Is a 60-second video news update part of your content future?

Posted on November 21, 2013 9:02 am by | Content | Marketing | PR | Video

Short-form video news updates could be a great way to keep your audiences up to date on company news and activities using a format that invites viewing.

PayPal, the eBay-owned payments company, shares one every week with employees. PayPal in 90 Seconds offers a quick, engaging tour around PayPal’s world, letting employees know what other employees are up to in parts of the organization with which they may have no regular contact. (Ron Shewchuk interviewed the video’s producer, Mark Kraynak, in the first installment of his podcast about internal video, .(JavaScript must be enabled to view this email address).)

The New York Times MinuteThe New York Times has introduced the New York Times Minute—a play on the old New York Minute idea—that will give audiences a 60-second (or so) overview of some of the things Times reporters are working on. New episodes are shared three times a day.

There’s an opportunity in this format—longer than a Vine or Instagram video but shorter than a typical YouTube production—for organizations to attract new audiences and entice current fans to visit more of the material companies are producing under their content marketing efforts. It’s also a perfect supplement to any brand journalism work a company may be doing.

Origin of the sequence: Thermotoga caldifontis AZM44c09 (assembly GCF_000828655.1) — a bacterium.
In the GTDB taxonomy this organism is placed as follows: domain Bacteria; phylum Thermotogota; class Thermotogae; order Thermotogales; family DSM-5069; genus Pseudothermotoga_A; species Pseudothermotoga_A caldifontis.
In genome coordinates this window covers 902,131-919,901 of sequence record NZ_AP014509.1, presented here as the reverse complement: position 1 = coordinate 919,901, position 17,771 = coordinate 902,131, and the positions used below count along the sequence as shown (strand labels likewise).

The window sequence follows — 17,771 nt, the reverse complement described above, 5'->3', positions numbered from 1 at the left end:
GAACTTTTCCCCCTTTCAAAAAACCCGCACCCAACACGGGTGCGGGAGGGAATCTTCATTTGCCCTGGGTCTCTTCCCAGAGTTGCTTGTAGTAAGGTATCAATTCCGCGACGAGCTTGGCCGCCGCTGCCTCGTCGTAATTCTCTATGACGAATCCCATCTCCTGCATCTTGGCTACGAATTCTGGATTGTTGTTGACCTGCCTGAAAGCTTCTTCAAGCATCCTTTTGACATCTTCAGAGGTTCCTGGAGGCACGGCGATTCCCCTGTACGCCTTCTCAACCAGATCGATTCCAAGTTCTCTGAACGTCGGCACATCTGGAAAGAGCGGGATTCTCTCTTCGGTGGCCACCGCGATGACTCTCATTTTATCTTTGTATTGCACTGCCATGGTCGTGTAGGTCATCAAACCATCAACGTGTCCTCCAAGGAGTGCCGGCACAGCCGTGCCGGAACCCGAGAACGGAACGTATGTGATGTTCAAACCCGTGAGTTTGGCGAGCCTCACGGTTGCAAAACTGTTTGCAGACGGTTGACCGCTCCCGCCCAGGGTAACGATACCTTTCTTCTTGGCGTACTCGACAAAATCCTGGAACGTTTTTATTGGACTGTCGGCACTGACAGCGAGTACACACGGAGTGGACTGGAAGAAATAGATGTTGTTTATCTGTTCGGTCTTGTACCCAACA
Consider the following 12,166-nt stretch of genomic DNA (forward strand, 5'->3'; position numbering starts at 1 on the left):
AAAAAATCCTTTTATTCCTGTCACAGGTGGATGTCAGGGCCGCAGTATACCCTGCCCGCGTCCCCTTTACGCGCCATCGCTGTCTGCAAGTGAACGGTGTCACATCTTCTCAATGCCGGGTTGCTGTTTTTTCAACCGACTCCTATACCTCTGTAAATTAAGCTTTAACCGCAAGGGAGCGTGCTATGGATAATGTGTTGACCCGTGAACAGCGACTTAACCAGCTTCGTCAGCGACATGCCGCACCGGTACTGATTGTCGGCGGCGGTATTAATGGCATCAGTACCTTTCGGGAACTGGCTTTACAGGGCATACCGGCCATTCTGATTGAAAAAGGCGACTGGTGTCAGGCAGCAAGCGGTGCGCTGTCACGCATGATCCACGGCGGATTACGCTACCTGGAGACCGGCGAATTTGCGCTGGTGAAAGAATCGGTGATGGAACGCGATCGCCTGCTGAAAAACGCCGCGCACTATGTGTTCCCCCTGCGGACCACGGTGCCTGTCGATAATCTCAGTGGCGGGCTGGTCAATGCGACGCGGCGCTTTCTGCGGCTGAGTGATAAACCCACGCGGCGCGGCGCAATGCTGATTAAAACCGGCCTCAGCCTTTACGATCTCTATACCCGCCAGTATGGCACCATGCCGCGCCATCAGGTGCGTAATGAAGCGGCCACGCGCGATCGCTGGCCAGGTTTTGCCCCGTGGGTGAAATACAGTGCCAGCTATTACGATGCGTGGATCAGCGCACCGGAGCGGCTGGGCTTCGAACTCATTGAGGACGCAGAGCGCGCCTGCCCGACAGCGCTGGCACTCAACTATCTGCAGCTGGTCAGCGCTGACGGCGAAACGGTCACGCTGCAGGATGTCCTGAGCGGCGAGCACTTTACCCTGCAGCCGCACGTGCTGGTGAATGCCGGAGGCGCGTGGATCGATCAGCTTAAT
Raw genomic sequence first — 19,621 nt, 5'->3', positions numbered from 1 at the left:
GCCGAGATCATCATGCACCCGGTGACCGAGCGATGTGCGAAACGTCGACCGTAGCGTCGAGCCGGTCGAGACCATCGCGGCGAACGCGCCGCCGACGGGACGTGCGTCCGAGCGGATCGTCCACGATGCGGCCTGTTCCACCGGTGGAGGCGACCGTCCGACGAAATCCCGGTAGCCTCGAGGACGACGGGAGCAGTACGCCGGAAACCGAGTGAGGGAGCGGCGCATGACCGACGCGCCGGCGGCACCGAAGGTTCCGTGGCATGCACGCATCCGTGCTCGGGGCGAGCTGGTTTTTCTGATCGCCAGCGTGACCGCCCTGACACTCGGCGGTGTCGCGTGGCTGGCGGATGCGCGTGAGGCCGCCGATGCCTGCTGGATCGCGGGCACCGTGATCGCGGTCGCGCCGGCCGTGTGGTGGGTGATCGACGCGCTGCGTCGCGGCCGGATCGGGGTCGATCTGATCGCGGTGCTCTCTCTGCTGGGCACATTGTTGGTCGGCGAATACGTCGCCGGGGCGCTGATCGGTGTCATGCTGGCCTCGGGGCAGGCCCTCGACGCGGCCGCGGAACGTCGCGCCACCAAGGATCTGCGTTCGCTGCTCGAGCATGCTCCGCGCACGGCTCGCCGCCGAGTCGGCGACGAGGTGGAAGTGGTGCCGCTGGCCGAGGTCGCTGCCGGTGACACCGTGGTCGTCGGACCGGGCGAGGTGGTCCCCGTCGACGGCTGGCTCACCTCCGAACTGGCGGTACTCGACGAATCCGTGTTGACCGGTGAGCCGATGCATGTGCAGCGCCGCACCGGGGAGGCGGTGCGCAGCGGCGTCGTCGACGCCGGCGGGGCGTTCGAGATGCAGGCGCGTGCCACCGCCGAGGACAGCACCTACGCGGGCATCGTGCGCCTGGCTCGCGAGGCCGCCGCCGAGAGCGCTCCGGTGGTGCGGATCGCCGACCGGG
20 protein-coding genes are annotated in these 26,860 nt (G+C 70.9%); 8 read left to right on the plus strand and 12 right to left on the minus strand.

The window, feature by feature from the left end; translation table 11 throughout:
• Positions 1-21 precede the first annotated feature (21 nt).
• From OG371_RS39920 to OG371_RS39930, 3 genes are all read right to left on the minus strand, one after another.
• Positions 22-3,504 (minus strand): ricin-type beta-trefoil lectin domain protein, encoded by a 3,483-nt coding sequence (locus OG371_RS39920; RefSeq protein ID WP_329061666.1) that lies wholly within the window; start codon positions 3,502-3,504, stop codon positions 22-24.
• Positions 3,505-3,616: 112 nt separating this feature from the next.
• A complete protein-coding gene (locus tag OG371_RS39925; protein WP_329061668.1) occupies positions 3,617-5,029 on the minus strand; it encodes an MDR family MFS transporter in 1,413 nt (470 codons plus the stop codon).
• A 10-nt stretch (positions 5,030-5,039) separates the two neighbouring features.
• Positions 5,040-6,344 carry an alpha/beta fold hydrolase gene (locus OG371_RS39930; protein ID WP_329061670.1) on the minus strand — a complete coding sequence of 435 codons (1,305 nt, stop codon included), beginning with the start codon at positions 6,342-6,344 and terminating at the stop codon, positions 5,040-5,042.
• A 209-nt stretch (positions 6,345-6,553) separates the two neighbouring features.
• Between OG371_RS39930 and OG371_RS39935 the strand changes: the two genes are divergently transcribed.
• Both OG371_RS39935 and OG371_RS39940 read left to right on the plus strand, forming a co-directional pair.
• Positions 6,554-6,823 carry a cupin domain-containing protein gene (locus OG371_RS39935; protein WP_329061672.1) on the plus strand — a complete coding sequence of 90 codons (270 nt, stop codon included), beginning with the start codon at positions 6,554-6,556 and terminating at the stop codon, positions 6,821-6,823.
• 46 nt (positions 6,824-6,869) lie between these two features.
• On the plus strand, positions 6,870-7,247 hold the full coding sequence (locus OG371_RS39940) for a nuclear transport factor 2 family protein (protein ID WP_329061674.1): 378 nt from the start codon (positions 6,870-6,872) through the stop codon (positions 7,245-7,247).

In fact, a daily video isn’t outside the realm of possibility for some brands. We’re only talking about 60-90 seconds, which can include screen shots, existing footage and quickie interviews shot with smartphones. Quick cuts move the video along so three, four or five stories could be covered in one update. As the New York Times Minute demonstrates, you can link each item to the corresponding content on your site.

Study after study shows a preference for short-form video, driven largely (I suspect) by mobile consumption. Just the other day, standing in line to check out at the grocery store, I was flipping through content on my phone. I found a video that was under a minute. The headline was compelling. The topic was one I was interested in. So I watched it. It was over before I got to the front of the line.

These opportunities to catch people during previously unusable moments can serve as an introduction to your content. Your existing fans will be tempted to subscribe (assuming the videos are interesting, entertaining, fun, and/or informative) while those researching a purchase—already inclined to start following the companies they’re considering—may also become regular viewers.

I’m not aware of a company producing a 60-90-second video news update on a daily or weekly basis for public consumption, but they may be out there. If your company produces one—or you know of one—please share!

Disclosure: TV@Work is part of the FIR Podcast Network, which I co-manage with Neville Hobson.



  • 1.This professional organization does one every other week. Here's the latest one: The rest are on its blog.

    Adena Schutzberg | November 2013 | Boston

  • 2.Two weeks ago we launched a (pilot) TV network at three buildings in our HQ campus: one near the lobby elevators in each building and one in our employee cafe -- where they can watch while the stand in line to pay.

    Our content is a mix of videos and our TV commercials, along with a rotating section of news and reminders. In January we're launching a weekly, 3-minute video news program.

    Mike McClary | November 2013 | Phoenix

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